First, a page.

By Barry Burd

Life is filled with small sets of possibilities, and Java has a feature that can help you deal with these possibilities. The Java feature is called an enum type. It’s available beginning with Java version 5.0 and onward.

Consider who might win a baseball game.

image0.jpg

import java.util.Scanner;
import static java.lang.System.out;
class Scoreboard {
 enum WhoWins {home, visitor, neither}
 public static void main(String args[]) {
  Scanner keyboard = new Scanner(System.in);
  int hankees, socks;
  WhoWins who;
  out.print("Hankees and Socks scores? ");
  hankees = keyboard.nextInt();
  socks = keyboard.nextInt();
  out.println();
  if (hankees > socks) {
   who = WhoWins.home;
   out.println("The Hankees win :-)");
  } else if (socks > hankees) {
   who = WhoWins.visitor;
   out.println("The Socks win :-(");
  } else {
   who = WhoWins.neither;
   out.println("It's a tie :-|");
  }
  out.println();
  out.println("Today's game is brought to you by");
  out.println("SnitSoft, the number one software");
  out.println("vendor in the Hankeeville area.");
  out.println("SnitSoft is featured proudly in");
  out.println("Chapter 6. And remember, four out");
  out.println("of five doctors recommend");
  out.println("SnitSoft to their patients.");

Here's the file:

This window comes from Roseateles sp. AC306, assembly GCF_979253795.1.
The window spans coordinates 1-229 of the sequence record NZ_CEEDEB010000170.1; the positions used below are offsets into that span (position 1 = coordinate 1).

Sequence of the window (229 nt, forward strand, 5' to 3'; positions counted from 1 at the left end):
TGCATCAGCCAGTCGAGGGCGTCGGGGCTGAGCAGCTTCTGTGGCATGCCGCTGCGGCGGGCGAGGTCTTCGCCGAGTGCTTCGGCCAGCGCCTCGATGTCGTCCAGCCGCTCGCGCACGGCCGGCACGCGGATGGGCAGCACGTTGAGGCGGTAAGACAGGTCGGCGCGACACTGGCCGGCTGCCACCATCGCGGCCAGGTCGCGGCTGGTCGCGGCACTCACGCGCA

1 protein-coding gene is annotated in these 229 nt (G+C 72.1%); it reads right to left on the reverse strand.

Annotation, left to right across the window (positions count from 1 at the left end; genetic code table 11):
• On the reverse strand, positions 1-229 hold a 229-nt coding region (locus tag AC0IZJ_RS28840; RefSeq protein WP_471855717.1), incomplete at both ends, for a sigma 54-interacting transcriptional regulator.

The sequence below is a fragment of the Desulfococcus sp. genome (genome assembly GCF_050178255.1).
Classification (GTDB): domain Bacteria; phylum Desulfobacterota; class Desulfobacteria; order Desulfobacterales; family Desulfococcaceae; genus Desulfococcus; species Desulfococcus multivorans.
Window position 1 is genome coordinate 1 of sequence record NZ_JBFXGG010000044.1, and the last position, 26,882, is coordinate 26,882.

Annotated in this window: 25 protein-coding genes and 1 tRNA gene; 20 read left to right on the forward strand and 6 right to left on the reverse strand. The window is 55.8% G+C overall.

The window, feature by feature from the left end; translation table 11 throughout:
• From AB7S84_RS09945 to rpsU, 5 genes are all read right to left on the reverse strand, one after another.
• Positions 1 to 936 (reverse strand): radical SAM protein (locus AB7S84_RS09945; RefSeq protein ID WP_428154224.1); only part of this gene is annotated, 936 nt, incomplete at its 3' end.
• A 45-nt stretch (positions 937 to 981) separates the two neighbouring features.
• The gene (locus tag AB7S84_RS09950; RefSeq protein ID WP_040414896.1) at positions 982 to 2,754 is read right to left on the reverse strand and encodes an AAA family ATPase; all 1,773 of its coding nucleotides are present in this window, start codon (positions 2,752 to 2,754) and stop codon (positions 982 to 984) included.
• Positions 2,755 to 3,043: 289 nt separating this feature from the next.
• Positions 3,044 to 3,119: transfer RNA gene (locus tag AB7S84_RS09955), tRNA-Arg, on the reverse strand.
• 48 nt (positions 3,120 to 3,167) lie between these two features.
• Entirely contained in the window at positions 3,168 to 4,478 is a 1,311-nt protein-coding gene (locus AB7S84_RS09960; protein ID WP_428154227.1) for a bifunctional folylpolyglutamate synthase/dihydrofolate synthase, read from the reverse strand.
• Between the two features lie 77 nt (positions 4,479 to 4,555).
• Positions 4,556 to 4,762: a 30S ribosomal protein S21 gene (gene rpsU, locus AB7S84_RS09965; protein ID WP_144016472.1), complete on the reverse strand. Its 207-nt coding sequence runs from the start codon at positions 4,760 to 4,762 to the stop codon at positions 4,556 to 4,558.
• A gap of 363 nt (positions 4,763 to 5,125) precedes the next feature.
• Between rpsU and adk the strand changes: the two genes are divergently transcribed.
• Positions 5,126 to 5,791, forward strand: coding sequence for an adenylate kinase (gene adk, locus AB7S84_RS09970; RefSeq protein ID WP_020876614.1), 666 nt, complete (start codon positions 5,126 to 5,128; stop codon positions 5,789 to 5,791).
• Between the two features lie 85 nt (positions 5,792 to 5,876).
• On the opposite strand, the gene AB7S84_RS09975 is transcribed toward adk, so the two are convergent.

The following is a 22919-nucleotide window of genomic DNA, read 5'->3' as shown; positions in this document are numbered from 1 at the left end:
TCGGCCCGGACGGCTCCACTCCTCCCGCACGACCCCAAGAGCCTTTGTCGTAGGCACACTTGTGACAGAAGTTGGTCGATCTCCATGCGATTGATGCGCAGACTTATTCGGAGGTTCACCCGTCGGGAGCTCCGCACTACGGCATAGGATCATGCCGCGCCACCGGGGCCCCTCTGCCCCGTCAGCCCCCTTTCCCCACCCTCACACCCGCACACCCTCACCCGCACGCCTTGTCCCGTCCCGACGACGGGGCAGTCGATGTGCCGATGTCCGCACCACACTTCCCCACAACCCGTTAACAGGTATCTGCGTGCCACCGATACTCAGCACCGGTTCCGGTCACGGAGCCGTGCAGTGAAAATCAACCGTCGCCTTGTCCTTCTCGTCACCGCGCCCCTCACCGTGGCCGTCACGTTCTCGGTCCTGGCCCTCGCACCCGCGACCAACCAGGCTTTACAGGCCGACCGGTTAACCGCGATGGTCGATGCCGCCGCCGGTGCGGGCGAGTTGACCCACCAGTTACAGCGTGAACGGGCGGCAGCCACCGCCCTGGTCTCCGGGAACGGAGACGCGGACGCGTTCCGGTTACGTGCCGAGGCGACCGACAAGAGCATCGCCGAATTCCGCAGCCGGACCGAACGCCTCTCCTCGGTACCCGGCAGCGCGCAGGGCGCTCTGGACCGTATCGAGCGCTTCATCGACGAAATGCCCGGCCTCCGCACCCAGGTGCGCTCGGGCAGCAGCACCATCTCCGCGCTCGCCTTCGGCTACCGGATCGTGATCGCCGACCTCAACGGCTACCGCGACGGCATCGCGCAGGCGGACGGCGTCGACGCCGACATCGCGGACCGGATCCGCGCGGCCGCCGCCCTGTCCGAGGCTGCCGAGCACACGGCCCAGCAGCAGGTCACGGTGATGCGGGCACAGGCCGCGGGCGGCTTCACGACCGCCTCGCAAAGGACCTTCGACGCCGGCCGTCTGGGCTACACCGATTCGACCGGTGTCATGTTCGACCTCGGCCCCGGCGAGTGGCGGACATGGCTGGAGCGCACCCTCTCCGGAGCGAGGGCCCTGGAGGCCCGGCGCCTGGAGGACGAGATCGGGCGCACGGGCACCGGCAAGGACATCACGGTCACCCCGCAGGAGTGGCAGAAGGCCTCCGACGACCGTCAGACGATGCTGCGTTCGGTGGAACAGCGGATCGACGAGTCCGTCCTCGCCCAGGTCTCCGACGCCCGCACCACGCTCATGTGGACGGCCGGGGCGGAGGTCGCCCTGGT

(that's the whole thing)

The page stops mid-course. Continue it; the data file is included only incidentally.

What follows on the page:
out.println();
  if (who == WhoWins.home) {
   out.println("We beat 'em good. Didn't we?");
  }
if (who == WhoWins.visitor) {
   out.println("The umpire made an unfair");
   out.println("call.");
  }
  if (who == WhoWins.neither) {
   out.println("The game goes into overtime.");
  }
  keyboard.close();
 }
}

Here’s what happens:

  • You create a variable to store values of typeWhoWins.

    Just as the line

    double amount;

    declares amount to store double values (values like 5.95 and 30.95), the line

    WhoWins who;

    declares who to store WhoWins values (values like home, visitor, and neither).

  • You assign a value to the who variable.

    You execute one of the

    who = WhoWins.something;

    assignment statements. The statement that you execute depends on the outcome of the if statement’s hankees > socks comparison.

    who = home; //This assignment doesn't work!

    the compiler gives you a home cannot be resolved to a variable error message. That’s just the way enum types work.

  • You compare the variable’s value with each of theWhoWinsvalues.

    In one if statement, you check the who == WhoWins.home condition. In the remaining two if statements, you check for the other WhoWins values.

Near the end, you could have done without enum values. You could have tested things like hankees > socks a second time.

if (hankees > socks) {
 out.println("The Hankees win :-)");
}
// And later in the program...
if (hankees > socks) {
 out.println("We beat 'em good. Didn't we?");
}

But that tactic would be clumsy. In a more complicated program, you may end up checking hankees > socks a dozen times. It would be like asking the same question over and over again.

Instead of repeatedly checking the hankees > socks condition, you store the game’s outcome as an enum value. Then you check the enum value as many times as you want. That’s a very tidy way to solve the repeated checking problem.